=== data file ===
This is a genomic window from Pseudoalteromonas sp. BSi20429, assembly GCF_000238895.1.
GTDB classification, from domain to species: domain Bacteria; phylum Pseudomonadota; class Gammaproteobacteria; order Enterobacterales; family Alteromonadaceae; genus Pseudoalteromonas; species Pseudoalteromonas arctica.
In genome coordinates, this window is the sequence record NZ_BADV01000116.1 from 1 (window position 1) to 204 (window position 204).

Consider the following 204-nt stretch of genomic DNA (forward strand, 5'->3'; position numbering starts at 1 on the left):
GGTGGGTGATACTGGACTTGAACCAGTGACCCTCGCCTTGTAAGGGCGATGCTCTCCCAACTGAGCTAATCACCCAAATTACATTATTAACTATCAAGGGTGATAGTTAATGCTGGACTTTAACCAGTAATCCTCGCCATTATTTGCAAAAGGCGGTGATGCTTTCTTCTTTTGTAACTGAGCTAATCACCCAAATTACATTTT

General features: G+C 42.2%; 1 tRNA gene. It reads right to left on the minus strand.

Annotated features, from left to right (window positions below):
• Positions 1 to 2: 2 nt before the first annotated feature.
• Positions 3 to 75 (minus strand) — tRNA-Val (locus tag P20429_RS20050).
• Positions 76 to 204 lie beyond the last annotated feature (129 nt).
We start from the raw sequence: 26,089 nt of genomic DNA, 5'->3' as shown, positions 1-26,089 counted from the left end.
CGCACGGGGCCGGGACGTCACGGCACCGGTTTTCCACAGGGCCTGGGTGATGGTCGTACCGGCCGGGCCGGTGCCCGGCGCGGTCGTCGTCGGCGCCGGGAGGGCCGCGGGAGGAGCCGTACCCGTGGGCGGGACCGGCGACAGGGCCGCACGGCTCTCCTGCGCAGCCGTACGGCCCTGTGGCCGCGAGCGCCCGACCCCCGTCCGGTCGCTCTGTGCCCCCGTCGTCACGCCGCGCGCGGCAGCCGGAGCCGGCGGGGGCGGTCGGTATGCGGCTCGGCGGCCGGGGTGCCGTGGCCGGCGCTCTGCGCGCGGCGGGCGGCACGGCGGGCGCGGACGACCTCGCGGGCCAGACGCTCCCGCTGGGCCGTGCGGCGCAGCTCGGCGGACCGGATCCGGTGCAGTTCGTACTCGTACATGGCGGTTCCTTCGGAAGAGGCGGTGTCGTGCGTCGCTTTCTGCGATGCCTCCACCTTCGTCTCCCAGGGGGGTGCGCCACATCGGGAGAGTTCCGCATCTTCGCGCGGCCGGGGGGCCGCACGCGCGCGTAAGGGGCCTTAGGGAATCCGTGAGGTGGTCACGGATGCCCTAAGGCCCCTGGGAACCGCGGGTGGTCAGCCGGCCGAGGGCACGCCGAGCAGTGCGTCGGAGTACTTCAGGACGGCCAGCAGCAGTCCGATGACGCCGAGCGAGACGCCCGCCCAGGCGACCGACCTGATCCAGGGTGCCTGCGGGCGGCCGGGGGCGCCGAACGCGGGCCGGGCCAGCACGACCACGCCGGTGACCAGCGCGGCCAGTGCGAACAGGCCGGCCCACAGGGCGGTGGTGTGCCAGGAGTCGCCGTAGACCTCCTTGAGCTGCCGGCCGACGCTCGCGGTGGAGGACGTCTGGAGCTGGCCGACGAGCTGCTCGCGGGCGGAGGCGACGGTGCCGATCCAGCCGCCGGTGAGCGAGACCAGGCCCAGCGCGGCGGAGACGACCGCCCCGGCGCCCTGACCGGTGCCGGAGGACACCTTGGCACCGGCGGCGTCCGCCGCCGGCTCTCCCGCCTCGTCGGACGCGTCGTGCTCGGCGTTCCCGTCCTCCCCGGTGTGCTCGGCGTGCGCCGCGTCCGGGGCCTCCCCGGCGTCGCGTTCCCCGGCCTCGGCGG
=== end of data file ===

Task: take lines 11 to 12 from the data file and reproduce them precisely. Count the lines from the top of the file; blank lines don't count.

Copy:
We start from the raw sequence: 26,089 nt of genomic DNA, 5'->3' as shown, positions 1-26,089 counted from the left end.
CGCACGGGGCCGGGACGTCACGGCACCGGTTTTCCACAGGGCCTGGGTGATGGTCGTACCGGCCGGGCCGGTGCCCGGCGCGGTCGTCGTCGGCGCCGGGAGGGCCGCGGGAGGAGCCGTACCCGTGGGCGGGACCGGCGACAGGGCCGCACGGCTCTCCTGCGCAGCCGTACGGCCCTGTGGCCGCGAGCGCCCGACCCCCGTCCGGTCGCTCTGTGCCCCCGTCGTCACGCCGCGCGCGGCAGCCGGAGCCGGCGGGGGCGGTCGGTATGCGGCTCGGCGGCCGGGGTGCCGTGGCCGGCGCTCTGCGCGCGGCGGGCGGCACGGCGGGCGCGGACGACCTCGCGGGCCAGACGCTCCCGCTGGGCCGTGCGGCGCAGCTCGGCGGACCGGATCCGGTGCAGTTCGTACTCGTACATGGCGGTTCCTTCGGAAGAGGCGGTGTCGTGCGTCGCTTTCTGCGATGCCTCCACCTTCGTCTCCCAGGGGGGTGCGCCACATCGGGAGAGTTCCGCATCTTCGCGCGGCCGGGGGGCCGCACGCGCGCGTAAGGGGCCTTAGGGAATCCGTGAGGTGGTCACGGATGCCCTAAGGCCCCTGGGAACCGCGGGTGGTCAGCCGGCCGAGGGCACGCCGAGCAGTGCGTCGGAGTACTTCAGGACGGCCAGCAGCAGTCCGATGACGCCGAGCGAGACGCCCGCCCAGGCGACCGACCTGATCCAGGGTGCCTGCGGGCGGCCGGGGGCGCCGAACGCGGGCCGGGCCAGCACGACCACGCCGGTGACCAGCGCGGCCAGTGCGAACAGGCCGGCCCACAGGGCGGTGGTGTGCCAGGAGTCGCCGTAGACCTCCTTGAGCTGCCGGCCGACGCTCGCGGTGGAGGACGTCTGGAGCTGGCCGACGAGCTGCTCGCGGGCGGAGGCGACGGTGCCGATCCAGCCGCCGGTGAGCGAGACCAGGCCCAGCGCGGCGGAGACGACCGCCCCGGCGCCCTGACCGGTGCCGGAGGACACCTTGGCACCGGCGGCGTCCGCCGCCGGCTCTCCCGCCTCGTCGGACGCGTCGTGCTCGGCGTTCCCGTCCTCCCCGGTGTGCTCGGCGTGCGCCGCGTCCGGGGCCTCCCCGGCGTCGCGTTCCCCGGCCTCGGCGG